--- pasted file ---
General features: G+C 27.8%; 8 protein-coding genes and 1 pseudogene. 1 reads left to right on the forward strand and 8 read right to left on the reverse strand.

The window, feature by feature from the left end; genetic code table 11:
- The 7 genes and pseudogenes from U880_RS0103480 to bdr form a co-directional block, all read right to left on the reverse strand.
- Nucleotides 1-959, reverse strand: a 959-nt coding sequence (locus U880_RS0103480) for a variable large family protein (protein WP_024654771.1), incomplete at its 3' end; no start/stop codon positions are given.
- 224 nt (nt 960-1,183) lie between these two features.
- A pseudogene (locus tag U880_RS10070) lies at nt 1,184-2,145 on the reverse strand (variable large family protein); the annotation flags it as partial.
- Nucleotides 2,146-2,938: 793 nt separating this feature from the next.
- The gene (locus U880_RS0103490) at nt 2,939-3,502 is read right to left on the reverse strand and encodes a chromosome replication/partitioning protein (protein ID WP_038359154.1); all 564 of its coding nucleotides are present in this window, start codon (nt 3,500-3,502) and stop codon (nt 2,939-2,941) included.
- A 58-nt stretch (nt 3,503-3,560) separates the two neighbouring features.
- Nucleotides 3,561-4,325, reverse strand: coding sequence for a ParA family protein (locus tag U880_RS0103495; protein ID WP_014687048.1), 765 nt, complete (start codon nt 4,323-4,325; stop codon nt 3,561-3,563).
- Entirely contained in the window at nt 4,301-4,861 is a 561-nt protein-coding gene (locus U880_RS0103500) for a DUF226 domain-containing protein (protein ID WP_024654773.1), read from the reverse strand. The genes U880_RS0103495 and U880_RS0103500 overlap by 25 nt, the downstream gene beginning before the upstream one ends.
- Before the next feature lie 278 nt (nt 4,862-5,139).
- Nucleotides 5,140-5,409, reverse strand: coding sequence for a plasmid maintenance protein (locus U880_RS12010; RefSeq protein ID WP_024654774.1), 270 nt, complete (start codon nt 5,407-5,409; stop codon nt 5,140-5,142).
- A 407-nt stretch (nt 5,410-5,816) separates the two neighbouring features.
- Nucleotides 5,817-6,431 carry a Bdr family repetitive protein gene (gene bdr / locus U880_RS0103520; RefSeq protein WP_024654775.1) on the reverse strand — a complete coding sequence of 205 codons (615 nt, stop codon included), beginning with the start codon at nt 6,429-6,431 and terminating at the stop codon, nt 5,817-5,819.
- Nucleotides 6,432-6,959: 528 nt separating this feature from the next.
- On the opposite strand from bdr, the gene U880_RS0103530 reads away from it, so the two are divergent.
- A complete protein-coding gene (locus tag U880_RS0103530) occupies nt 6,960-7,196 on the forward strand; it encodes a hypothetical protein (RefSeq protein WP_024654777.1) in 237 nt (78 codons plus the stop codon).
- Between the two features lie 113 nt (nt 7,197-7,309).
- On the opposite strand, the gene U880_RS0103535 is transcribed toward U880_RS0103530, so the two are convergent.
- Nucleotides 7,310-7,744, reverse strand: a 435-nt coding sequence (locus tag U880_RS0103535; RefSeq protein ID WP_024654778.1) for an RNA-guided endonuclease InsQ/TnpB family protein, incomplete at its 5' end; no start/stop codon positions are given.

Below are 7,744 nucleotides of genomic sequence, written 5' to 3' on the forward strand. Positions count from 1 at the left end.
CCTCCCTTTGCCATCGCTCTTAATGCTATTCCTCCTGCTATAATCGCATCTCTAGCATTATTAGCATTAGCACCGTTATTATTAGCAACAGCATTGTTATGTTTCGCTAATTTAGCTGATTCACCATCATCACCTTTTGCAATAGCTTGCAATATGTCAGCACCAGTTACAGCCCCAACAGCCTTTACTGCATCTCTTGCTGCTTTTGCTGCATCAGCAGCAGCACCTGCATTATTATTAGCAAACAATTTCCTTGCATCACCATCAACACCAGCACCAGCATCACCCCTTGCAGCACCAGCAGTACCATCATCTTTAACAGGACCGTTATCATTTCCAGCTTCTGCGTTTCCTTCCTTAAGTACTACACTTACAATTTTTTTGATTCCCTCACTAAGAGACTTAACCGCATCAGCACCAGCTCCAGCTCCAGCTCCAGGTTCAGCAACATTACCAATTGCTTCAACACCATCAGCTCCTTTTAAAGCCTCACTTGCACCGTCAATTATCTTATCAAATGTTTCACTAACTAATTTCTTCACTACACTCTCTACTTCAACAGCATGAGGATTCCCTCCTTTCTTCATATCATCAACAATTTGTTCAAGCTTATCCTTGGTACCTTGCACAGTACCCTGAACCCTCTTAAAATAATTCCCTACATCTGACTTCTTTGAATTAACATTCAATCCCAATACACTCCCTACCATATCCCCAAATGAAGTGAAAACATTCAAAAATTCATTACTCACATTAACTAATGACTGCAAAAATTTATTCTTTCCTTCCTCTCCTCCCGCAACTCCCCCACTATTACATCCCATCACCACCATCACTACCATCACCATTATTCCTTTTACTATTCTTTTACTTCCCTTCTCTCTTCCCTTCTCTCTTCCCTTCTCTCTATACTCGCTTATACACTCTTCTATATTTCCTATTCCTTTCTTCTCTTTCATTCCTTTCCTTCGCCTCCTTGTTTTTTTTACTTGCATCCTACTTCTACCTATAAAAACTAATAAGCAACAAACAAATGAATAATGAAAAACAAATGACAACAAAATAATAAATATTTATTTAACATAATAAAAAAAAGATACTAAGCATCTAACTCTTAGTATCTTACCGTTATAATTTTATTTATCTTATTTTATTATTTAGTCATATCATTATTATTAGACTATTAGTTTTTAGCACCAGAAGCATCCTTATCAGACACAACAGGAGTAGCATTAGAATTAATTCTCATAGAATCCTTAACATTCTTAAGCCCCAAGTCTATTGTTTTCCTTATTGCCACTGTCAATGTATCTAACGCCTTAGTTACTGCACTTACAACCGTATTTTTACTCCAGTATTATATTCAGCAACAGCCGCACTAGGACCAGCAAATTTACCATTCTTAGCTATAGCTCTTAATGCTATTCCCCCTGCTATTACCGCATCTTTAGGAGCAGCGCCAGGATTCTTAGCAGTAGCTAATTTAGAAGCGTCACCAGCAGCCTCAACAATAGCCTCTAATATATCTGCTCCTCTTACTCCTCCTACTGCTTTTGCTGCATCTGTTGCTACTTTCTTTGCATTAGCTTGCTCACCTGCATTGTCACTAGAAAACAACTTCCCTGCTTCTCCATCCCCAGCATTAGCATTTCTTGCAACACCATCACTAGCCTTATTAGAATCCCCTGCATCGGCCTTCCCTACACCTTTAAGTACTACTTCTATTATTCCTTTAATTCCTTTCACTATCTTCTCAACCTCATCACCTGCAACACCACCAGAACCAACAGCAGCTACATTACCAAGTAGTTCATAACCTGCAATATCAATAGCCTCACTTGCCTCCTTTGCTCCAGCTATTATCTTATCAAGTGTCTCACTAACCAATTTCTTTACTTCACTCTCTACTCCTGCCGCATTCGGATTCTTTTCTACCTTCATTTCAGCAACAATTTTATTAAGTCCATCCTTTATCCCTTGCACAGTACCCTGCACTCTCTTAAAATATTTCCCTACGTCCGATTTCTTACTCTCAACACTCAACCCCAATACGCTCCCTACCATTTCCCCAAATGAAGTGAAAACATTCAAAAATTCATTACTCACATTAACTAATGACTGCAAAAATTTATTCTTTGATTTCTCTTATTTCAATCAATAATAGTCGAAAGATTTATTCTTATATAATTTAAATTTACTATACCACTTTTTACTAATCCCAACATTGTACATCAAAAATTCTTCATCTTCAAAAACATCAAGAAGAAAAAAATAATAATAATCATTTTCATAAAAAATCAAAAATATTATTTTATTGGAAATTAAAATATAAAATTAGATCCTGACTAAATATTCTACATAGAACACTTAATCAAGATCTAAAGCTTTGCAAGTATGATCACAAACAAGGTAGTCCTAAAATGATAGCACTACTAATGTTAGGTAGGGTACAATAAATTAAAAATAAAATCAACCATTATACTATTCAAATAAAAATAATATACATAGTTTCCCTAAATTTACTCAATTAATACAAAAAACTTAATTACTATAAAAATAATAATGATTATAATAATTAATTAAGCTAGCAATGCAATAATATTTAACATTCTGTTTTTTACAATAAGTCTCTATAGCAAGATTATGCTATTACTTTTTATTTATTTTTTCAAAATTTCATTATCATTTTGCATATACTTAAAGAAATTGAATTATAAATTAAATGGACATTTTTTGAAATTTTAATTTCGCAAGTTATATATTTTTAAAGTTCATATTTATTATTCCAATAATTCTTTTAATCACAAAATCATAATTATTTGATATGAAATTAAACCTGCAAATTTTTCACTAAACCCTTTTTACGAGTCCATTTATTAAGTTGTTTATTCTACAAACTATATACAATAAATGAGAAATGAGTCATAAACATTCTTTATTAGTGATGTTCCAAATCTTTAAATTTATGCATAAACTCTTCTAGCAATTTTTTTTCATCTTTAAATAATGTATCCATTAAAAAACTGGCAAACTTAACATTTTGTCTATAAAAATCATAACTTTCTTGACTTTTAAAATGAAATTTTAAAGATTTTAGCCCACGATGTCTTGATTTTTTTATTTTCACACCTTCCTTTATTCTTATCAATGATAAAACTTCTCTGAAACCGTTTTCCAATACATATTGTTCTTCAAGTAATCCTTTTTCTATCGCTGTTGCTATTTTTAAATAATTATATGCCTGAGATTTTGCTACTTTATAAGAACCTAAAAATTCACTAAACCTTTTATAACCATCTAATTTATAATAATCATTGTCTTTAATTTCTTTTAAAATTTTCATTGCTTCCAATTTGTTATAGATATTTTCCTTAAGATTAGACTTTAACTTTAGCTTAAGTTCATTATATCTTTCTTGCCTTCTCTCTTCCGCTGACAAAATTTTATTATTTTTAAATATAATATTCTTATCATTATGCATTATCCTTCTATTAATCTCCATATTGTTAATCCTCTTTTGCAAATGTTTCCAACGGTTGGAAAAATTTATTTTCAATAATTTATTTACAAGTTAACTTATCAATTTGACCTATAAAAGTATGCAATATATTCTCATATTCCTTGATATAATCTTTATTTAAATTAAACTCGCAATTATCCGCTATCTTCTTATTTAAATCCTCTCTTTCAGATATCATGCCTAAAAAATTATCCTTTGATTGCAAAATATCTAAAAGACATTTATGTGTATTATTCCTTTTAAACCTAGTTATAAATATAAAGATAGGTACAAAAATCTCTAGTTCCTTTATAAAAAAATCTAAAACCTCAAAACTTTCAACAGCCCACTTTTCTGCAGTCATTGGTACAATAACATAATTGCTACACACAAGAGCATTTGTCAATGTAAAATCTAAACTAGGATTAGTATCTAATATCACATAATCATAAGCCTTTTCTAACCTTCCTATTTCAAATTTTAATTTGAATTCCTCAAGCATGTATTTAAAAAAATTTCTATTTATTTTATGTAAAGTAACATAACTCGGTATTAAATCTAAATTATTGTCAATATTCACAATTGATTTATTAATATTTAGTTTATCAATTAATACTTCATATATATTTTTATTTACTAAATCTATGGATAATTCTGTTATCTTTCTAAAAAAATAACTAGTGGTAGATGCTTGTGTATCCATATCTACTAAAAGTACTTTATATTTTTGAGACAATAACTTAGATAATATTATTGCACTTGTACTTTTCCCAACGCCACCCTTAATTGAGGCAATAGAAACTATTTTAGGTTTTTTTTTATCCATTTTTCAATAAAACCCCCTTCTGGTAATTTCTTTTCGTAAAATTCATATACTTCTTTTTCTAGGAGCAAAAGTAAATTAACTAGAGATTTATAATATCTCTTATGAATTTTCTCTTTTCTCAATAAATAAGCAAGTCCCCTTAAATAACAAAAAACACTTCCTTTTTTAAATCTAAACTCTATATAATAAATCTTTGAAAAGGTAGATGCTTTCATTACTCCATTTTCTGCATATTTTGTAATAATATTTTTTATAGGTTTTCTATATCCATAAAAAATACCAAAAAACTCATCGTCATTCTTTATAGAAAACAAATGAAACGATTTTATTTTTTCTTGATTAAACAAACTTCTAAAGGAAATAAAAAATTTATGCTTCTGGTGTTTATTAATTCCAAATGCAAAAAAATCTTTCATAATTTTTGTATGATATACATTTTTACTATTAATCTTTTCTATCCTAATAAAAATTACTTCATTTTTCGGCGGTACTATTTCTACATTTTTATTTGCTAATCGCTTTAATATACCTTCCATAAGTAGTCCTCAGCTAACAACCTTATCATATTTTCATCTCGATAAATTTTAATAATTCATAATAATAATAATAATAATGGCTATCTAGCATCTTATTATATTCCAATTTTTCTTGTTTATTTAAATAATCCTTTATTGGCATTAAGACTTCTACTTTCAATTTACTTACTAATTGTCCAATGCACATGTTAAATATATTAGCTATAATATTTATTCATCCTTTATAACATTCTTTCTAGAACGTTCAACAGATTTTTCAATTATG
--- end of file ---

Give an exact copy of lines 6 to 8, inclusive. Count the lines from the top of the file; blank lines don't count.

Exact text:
- A pseudogene (locus tag U880_RS10070) lies at nt 1,184-2,145 on the reverse strand (variable large family protein); the annotation flags it as partial.
- Nucleotides 2,146-2,938: 793 nt separating this feature from the next.
- The gene (locus U880_RS0103490) at nt 2,939-3,502 is read right to left on the reverse strand and encodes a chromosome replication/partitioning protein (protein ID WP_038359154.1); all 564 of its coding nucleotides are present in this window, start codon (nt 3,500-3,502) and stop codon (nt 2,939-2,941) included.